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Save rainwater for your garden, to save rivers

Lynne Phillips arranges a dogwood tree
Lynne Phillips, owner of Natural Art Garden Center, arranges a dogwood tree and some flowering plants for a future rain garden. Rain gardens catch storm-water runoff, but only plants and trees that can handle both wet and dry conditions should be planted. Andrew Thayer/Daily

Water flows from a rain barrel
Water flows from a rain barrel's spigot to fill up a watering can. Andrew Thayer/Daily

White tubing from a drip watering system
White tubing from a drip watering system can be seen in a hanging plant at the Natural Art Garden Center in Toms Brook. The greenhouse will be offering a workshop on rain barrels, another eco-friendly option, this spring in conjunction with Friends of the North Fork of the Shenandoah. Andrew Thayer/Daily

Lynne Phillips stands next to the newly installed 55 gallon rain barrel
Lynne Phillips, owner of Natural Art Garden Center, stands next to the newly installed 55 gallon rain barrel to which she has attached a garden hose for watering flowers. It is better for the garden than tap water, and reduces the amount of erosion and runoff into the river. Andrew Thayer/Daily

Lynne Phillips shows the living roof
Lynne Phillips, owner of Natural Art Garden Center, shows the living roof planted with sedum at her business. Andrew Thayer/Daily

Lynne Phillips cuts the drainage spout
Lynne Phillips, owner of Natural Art Garden Center, cuts the drainage spout at a height needed to accommodate a 55 gallon rain barrel that she is installing at her business. Andrew Thayer/Daily

Pansies and violas cover a table
Pansies and violas cover a table at the Natural Art Garden Center. Andrew Thayer/Daily


By Laetitia Clayton - lclayton@nvdaily.com

Friends of the North Fork of the Shenandoah River is making it easier for people to conserve water at home and help make local waterways cleaner.

The group is offering three workshops this year through the Shenandoah County Parks and Recreation Department called "Make and Take Your Own Rain Barrel." Two of the classes will be held in May and one in September.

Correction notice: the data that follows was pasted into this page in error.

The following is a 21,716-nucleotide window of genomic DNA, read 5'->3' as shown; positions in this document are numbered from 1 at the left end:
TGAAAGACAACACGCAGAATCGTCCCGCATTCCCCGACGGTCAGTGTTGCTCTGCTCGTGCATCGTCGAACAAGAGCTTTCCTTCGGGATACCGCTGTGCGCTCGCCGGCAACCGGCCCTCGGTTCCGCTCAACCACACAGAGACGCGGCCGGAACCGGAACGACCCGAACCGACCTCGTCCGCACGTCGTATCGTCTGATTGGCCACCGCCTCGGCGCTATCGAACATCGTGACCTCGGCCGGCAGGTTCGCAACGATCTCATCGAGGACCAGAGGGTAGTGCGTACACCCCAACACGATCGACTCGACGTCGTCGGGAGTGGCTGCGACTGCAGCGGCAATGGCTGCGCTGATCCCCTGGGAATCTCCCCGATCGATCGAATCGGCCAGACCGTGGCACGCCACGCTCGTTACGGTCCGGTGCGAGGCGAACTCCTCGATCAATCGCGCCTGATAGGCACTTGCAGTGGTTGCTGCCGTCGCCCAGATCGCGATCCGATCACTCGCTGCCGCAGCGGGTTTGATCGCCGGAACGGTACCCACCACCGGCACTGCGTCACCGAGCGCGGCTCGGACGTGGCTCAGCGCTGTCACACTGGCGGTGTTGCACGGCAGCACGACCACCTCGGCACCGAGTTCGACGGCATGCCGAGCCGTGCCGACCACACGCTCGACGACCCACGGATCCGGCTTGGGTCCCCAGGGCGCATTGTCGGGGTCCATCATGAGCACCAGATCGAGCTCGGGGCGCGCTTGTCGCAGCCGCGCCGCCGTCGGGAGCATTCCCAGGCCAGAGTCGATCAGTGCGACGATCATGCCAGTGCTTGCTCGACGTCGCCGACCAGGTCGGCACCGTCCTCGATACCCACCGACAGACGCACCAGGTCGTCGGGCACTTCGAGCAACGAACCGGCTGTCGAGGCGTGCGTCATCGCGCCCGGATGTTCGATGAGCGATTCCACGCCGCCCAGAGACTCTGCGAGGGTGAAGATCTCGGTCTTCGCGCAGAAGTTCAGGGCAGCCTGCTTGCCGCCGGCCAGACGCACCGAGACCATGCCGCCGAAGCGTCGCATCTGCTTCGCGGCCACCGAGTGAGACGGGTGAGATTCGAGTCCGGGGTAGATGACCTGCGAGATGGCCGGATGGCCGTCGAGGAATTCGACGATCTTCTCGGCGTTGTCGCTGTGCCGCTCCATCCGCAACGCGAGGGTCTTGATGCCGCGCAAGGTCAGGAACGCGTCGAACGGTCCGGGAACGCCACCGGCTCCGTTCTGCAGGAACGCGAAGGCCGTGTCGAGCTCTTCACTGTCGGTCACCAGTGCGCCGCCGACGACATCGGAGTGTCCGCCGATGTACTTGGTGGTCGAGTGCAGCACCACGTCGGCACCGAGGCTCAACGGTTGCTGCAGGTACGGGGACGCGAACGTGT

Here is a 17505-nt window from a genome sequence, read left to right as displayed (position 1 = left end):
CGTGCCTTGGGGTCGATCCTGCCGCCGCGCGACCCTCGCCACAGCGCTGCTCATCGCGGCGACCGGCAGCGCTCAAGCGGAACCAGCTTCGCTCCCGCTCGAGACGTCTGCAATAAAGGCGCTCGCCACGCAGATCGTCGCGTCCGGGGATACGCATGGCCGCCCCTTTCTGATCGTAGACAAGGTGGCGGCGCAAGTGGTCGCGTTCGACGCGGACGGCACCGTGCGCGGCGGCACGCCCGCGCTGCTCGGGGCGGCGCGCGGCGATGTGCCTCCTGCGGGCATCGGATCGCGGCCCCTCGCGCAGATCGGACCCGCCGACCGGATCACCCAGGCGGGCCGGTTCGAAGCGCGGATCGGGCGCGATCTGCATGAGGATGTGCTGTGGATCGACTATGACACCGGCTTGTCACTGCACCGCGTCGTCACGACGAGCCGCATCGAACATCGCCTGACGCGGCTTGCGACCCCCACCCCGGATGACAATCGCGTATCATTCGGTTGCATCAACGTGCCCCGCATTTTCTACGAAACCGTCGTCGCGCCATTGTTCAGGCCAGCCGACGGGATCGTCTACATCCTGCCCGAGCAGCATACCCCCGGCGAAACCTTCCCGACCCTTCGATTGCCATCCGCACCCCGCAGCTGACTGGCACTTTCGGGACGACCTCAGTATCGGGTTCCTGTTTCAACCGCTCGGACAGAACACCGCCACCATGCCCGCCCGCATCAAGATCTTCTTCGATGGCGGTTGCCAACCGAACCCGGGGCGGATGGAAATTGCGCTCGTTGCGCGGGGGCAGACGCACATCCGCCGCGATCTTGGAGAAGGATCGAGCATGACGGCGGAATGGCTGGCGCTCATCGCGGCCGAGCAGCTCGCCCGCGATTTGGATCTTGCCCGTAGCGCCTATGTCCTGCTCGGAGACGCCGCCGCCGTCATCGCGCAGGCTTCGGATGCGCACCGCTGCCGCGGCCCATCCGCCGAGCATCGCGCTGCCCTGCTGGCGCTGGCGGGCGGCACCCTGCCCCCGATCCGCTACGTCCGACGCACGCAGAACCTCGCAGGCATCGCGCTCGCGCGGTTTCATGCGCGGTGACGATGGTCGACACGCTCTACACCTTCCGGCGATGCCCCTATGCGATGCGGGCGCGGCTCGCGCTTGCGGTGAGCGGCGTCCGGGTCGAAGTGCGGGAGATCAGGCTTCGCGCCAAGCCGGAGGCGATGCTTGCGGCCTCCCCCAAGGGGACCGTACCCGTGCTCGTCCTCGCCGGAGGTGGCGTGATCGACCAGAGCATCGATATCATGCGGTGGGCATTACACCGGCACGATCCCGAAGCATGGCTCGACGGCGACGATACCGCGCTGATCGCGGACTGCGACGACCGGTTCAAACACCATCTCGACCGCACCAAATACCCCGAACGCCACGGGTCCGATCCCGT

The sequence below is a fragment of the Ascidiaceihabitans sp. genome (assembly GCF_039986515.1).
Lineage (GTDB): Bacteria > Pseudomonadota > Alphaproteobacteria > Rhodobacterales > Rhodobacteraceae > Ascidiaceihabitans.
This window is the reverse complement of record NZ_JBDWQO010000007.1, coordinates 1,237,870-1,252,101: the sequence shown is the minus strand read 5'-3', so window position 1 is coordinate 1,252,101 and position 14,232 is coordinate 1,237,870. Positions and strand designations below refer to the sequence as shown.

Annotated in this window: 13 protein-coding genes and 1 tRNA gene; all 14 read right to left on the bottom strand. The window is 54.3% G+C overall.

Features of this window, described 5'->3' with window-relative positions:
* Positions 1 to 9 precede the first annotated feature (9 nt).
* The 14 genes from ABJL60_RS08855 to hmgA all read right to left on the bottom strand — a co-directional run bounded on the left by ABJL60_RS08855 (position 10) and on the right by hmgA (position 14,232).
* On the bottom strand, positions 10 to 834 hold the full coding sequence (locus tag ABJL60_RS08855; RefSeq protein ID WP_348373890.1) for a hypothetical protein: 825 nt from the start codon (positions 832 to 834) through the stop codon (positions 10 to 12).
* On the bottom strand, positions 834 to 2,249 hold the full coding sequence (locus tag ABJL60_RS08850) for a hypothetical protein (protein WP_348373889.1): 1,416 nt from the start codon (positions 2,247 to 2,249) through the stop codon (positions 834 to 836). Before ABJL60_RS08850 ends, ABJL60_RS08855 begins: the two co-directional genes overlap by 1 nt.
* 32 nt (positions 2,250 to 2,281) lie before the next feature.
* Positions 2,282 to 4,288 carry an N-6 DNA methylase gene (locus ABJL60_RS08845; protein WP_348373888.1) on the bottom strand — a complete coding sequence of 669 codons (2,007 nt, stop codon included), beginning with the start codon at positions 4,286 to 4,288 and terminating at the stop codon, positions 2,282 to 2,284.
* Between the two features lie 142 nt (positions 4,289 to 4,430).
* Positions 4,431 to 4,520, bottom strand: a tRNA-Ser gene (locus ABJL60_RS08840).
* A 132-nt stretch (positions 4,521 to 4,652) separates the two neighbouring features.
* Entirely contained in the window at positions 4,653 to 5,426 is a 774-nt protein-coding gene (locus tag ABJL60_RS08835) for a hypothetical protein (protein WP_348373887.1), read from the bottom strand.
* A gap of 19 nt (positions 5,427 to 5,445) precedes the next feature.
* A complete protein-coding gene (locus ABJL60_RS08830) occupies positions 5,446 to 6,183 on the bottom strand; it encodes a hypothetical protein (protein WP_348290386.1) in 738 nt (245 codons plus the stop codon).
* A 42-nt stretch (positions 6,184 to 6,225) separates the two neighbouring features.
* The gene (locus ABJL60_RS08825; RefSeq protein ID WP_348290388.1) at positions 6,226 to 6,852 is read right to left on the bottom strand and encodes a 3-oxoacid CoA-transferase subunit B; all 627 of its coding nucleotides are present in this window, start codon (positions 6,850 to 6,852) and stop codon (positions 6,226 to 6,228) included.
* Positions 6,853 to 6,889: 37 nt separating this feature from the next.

Lynne Phillips, who owns Natural Art Garden Center in Toms Brook, will lead one of the rain barrel workshops there on May 26.

Phillips says participants will not only learn how to assemble a rain barrel and install it, but also why it's important to have one.

"You're going to learn an awful lot in a short amount of time," she says.

Those who take the workshop will get a 55-gallon recycled pickle barrel, supplied by Clean Virginia Waterways, and will learn how to drill holes to install a spigot in the barrel, Phillips says. A garden hose can be attached to the spigot to use for watering once the barrel has collected rain. There is also an opening for overflow near the top of the barrel, and each barrel needs a screen on top to catch debris.

A rain barrel is positioned against the side of a house or building where a downspout can drain rainwater from the roof into it. The downspout will usually need to be cut using a hacksaw so that the barrel fits under it.

The conserved water can be used for various purposes, Phillips says, such as watering gardens and potted flowers and filling bird baths. The water should not be used for drinking, however.

For a typical residential roof -- about 1,000 square feet -- a rain barrel can save 20,000 to 40,000 gallons of water a year in this area, Phillips says.

In addition to recycling rainwater, the barrels help to slow storm-water runoff, which contains sediments and contaminants that flow back into storm drains and watersheds. "It's managing your storm water," she says.

Natural Art Garden Center uses other methods to manage stormwater, as well.

"We have a fourfold system," Phillips says -- rain barrels, a living roof, a rain garden and dry creek beds. The garden center also uses a drip irrigation system in the greenhouse to save water when watering the hanging baskets of various flowers and plants.

Phillips held a workshop on making a rain garden earlier this month, which was also part of the Friends of the North Fork class offerings. But, she says, rain barrels are one of the easiest and cheapest water-conserving methods for most homeowners. The barrels are gravity fed, meaning there is no pump or electricity to use. This can sometimes result in a low flow from the hose, but sitting the barrel up higher using bricks can help.

Barrels do need to be put away during winter, she says, because the water can freeze and crack the barrel.

Phillips says she isn't aware of any regulations concerning rain barrels, but they do need to be "food-grade" barrels, with no oils or other contaminants that could harm plants or animals.

She encourages everybody to install a rain barrel.

"We need to put rain barrels in. It's the right thing to do," she says. "We live too close to the Shenandoah River not to do it. If we want to be able to pass on clean waterways to our grandchildren, this is an easy way to start that."

The rain barrel workshops cost $39 for Friends members and $49 for nonmembers, which includes taking the barrel home. Phillips says just buying a rain barrel outright at a home improvement store or garden center can cost $50 and up. But because of a grant from Clean Virginia Waterways and support from Rodney Shepherd of Woodbury Financial Services in Mt. Jackson, the classes are offered for a lower cost.

Phillips will also have rain barrels for sale at the garden center. Proceeds from her barrel sales and from the workshop will go to the Friends, she said.

For more information or to register for a class, call the Shenandoah County Parks and Recreation Department at 984-3030 or go online to www.scpr.info. For information on Friends of the North Fork of the Shenandoah River, call 459-8550 or visit www.fnfsr.org.



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